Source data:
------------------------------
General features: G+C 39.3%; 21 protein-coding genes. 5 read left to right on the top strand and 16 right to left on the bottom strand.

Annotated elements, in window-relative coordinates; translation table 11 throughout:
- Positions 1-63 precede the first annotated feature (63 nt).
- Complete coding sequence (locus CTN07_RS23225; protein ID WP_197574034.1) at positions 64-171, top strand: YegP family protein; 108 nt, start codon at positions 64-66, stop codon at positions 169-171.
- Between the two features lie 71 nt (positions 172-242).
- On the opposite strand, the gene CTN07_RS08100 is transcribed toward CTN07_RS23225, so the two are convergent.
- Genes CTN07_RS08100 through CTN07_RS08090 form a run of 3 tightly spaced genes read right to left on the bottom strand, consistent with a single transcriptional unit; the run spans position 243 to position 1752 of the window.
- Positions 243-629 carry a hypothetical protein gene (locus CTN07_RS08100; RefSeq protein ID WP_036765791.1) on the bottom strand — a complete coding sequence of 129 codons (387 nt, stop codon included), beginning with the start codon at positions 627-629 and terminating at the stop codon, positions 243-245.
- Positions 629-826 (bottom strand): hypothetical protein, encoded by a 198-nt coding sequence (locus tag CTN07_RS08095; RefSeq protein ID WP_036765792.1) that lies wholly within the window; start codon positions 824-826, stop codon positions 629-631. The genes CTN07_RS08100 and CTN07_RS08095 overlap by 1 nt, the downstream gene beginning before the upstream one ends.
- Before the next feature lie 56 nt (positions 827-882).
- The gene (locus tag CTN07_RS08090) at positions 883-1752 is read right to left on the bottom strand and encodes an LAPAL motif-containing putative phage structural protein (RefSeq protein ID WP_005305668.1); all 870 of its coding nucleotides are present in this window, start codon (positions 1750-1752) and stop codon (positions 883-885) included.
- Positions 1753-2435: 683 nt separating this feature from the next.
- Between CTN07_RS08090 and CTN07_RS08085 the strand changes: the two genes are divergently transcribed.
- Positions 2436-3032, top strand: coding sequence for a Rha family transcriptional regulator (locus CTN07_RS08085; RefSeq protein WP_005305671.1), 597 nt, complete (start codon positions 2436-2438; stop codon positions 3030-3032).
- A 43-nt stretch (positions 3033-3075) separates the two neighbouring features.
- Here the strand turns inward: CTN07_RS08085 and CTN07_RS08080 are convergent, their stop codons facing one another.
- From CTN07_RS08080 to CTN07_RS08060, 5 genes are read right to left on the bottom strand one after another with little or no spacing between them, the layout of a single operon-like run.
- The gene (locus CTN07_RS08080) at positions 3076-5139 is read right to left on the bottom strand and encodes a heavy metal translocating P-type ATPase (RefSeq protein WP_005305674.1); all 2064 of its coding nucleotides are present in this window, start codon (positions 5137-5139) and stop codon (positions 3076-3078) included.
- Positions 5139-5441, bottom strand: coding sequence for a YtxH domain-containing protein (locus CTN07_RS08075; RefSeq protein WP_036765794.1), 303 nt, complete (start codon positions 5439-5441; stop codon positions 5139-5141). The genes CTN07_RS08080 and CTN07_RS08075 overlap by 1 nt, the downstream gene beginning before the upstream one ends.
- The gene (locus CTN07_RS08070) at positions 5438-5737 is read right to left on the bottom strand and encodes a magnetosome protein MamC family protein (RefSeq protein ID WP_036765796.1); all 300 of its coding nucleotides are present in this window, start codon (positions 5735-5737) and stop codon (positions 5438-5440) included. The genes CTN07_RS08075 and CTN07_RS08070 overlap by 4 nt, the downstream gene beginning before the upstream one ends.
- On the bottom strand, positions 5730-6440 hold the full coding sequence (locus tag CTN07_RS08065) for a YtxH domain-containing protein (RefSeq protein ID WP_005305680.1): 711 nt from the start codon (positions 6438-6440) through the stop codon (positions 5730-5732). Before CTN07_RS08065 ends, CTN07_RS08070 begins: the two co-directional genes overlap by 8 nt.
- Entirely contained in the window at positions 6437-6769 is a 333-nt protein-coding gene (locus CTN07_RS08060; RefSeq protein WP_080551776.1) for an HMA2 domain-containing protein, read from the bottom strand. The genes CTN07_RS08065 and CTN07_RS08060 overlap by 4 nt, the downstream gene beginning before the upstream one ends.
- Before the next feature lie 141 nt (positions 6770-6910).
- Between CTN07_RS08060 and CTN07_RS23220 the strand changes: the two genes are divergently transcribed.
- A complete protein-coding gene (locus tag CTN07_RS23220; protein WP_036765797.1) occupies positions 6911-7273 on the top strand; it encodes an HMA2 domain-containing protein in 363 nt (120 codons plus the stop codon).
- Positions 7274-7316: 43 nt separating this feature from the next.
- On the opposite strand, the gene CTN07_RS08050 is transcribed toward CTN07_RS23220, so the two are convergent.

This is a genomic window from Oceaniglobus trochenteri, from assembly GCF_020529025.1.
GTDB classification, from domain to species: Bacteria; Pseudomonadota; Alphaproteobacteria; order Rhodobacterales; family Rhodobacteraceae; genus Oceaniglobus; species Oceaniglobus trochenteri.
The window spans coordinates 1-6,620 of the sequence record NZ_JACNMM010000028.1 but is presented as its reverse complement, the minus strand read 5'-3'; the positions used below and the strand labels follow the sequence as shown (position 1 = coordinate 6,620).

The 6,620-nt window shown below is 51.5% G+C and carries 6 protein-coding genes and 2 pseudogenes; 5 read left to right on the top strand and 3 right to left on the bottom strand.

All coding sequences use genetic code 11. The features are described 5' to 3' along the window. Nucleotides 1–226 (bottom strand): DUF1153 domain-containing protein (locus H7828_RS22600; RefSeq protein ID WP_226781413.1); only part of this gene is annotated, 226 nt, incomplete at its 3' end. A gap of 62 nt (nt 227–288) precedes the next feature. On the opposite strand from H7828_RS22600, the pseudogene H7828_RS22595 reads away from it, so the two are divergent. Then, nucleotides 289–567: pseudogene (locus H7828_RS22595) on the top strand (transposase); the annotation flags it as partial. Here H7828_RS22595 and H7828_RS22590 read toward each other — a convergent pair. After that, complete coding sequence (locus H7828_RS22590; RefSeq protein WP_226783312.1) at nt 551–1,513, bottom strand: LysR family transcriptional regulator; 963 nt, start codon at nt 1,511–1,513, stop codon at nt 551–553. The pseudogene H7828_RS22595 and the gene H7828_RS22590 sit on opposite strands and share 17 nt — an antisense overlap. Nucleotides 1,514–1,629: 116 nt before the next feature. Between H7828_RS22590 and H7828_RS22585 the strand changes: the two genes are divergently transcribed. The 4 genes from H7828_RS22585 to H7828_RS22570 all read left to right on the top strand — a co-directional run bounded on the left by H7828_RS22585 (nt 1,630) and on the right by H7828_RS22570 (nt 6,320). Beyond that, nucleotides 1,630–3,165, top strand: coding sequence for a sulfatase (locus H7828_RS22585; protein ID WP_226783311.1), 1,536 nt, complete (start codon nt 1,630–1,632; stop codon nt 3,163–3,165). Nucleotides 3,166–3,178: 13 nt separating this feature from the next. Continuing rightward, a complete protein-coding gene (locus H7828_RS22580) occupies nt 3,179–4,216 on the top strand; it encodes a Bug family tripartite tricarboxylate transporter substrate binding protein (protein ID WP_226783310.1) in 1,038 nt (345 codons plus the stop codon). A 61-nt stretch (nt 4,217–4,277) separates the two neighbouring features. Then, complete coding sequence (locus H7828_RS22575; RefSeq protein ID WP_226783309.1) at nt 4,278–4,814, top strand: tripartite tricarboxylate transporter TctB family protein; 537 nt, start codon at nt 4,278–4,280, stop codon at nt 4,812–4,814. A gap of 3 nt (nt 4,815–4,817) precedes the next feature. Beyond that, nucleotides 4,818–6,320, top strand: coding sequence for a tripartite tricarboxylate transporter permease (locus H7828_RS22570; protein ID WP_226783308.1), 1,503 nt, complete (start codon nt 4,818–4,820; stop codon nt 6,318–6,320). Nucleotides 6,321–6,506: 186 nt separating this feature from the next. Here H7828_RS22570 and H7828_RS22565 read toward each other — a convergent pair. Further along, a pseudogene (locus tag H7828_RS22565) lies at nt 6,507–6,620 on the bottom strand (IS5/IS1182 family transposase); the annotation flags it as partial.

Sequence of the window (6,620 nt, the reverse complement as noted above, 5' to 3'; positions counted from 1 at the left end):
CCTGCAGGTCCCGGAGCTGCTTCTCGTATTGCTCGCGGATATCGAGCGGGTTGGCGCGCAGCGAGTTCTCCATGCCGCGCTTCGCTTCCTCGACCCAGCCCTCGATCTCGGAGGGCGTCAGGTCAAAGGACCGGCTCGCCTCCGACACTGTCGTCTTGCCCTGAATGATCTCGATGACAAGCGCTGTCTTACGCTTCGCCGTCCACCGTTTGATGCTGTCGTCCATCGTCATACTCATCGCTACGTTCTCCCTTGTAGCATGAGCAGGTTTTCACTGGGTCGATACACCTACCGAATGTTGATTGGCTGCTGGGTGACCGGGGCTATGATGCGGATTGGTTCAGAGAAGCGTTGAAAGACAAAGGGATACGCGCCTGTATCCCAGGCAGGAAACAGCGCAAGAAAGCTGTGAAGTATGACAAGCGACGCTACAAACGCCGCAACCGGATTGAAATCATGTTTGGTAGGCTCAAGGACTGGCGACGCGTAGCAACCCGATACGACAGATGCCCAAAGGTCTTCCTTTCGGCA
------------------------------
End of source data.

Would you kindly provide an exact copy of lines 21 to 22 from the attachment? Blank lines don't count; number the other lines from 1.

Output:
- On the bottom strand, positions 5730-6440 hold the full coding sequence (locus tag CTN07_RS08065) for a YtxH domain-containing protein (RefSeq protein ID WP_005305680.1): 711 nt from the start codon (positions 6438-6440) through the stop codon (positions 5730-5732). Before CTN07_RS08065 ends, CTN07_RS08070 begins: the two co-directional genes overlap by 8 nt.
- Entirely contained in the window at positions 6437-6769 is a 333-nt protein-coding gene (locus CTN07_RS08060; RefSeq protein WP_080551776.1) for an HMA2 domain-containing protein, read from the bottom strand. The genes CTN07_RS08065 and CTN07_RS08060 overlap by 4 nt, the downstream gene beginning before the upstream one ends.